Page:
You and I Eat the Same : On the Countless Ways Food and Cooking Connect Us to One Another (Mad Dispatches, Volume 1)
Overview - Named one of the Best Food Books of the Year by The New Yorker , Smithsonian , The Boston Globe , The Guardian , and more
2019 IACP Award Finalist
MAD Dispatches: Furthering Our Ideas About Food
Good food is the common ground shared by all of us, and immigration is fundamental to good food. Read more...
More About You and I Eat the Same by Chris Ying; Rene Redzepi; Mad
Named one of the Best Food Books of the Year by The New Yorker, Smithsonian, The Boston Globe, The Guardian, and more2019 IACP Award FinalistMAD Dispatches: Furthering Our Ideas About Food
Good food is the common ground shared by all of us, and immigration is fundamental to good food. In nineteen thoughtful and engaging essays and stories, You and I Eat the Same
explores the ways in which cooking and eating connect us across cultural and political borders, making the case that we should think about cuisine as a collective human effort in which we all benefit from the movement of people, ingredients, and ideas.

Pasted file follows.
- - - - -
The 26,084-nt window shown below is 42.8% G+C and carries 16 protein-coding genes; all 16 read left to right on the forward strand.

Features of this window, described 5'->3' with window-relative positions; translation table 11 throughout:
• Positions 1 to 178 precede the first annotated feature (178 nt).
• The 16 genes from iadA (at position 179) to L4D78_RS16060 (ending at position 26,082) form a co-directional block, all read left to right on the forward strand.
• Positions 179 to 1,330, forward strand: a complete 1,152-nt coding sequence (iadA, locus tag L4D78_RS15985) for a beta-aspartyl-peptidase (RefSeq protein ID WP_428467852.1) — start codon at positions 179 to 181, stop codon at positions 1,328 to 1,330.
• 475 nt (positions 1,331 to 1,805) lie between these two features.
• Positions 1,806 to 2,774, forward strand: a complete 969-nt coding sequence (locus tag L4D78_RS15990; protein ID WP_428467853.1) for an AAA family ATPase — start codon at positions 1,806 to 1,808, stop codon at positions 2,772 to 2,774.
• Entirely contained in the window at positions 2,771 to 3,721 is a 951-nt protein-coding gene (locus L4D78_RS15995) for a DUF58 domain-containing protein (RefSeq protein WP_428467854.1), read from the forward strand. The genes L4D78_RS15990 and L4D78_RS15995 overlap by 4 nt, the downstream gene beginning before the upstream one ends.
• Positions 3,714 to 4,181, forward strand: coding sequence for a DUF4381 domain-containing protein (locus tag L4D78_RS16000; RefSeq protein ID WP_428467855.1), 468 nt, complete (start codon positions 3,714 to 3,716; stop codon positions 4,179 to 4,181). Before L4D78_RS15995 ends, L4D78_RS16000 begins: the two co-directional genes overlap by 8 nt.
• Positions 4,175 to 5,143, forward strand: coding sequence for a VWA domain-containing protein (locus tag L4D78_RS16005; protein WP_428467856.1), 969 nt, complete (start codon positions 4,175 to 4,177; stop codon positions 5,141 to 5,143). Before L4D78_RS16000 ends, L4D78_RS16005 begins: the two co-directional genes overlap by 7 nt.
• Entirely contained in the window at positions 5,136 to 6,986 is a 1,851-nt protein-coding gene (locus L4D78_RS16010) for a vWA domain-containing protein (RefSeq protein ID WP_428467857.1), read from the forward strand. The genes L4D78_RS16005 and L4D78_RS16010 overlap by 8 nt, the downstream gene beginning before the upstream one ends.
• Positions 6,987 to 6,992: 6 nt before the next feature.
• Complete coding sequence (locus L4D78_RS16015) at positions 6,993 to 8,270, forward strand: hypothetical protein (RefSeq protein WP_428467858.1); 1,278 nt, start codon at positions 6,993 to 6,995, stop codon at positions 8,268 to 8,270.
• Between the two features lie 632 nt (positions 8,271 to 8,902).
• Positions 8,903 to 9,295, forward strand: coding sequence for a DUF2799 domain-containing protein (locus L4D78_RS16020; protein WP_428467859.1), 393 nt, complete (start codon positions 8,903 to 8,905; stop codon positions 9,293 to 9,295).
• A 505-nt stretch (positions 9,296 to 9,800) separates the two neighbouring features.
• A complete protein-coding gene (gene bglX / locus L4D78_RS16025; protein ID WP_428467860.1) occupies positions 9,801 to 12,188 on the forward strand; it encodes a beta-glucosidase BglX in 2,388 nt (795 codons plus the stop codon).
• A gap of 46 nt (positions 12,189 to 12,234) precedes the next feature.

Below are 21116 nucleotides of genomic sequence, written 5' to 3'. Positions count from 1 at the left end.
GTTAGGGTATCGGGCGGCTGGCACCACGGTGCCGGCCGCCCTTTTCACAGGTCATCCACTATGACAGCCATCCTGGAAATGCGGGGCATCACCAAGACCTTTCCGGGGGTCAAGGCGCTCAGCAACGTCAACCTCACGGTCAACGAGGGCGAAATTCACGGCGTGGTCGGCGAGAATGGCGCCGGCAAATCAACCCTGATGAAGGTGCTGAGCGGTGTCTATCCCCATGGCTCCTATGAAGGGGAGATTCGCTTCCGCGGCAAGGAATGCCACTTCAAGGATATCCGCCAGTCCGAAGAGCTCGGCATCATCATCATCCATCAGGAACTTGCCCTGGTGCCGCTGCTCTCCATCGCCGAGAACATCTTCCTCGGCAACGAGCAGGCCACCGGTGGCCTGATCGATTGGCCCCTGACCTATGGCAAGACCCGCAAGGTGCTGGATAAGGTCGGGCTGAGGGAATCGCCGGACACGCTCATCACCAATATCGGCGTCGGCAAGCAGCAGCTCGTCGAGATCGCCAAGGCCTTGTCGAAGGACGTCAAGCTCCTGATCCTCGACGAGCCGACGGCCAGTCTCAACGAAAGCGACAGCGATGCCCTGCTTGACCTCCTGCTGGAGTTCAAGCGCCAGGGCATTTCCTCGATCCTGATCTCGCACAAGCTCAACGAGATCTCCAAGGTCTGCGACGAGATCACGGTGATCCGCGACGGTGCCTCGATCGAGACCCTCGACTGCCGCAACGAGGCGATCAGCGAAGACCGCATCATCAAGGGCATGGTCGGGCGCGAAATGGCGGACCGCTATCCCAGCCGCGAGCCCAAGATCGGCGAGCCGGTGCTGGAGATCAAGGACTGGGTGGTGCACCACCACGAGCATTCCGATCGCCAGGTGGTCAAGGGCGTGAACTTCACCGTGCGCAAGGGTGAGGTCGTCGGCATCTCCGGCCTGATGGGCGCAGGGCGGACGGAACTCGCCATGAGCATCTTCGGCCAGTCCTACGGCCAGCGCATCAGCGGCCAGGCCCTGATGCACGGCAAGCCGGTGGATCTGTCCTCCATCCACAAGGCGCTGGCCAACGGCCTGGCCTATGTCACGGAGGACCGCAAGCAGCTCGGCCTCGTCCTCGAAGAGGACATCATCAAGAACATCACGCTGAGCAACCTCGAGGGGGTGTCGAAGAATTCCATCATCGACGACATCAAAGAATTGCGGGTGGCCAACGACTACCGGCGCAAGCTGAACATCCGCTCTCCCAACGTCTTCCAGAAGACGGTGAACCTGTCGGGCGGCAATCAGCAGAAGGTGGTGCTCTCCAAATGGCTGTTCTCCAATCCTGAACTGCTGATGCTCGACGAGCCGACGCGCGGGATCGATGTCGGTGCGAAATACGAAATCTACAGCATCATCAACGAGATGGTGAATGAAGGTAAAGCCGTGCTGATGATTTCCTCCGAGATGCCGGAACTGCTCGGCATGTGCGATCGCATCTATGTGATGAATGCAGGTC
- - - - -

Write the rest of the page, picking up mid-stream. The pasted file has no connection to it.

An awful lot of attention is paid to the differences and distinctions between us, especially when it comes to food. But the truth is that food is that rare thing that connects all people, slipping past real and imaginary barriers to unify humanity through deliciousness. Don't believe it? Read on to discover more about the subtle (and not so subtle) bonds created by the ways we eat. Everybody Wraps Meat in Flatbread:
From tacos to dosas to pancakes, bundling meat in an edible wrapper is a global practice. Much Depends on How You Hold Your Fork:
A visit with cultural historian Margaret Visser reveals that there are more similarities between cannibalism and haute cuisine than you might think. Fried Chicken Is Common Ground:
We all share the pleasure of eating crunchy fried birds. Shouldn't we share the implications as well? If It Does Well Here, It Belongs Here:
Chef Ren Redzepi champions the culinary value of leaving your comfort zone. There Is No Such Thing as a Nonethnic Restaurant:
Exploring the American fascination with "ethnic" restaurants (and whether a nonethnic cuisine even exists). Coffee Saves Lives:
Arthur Karuletwa recounts the remarkable path he took from Rwanda to Seattle and back again.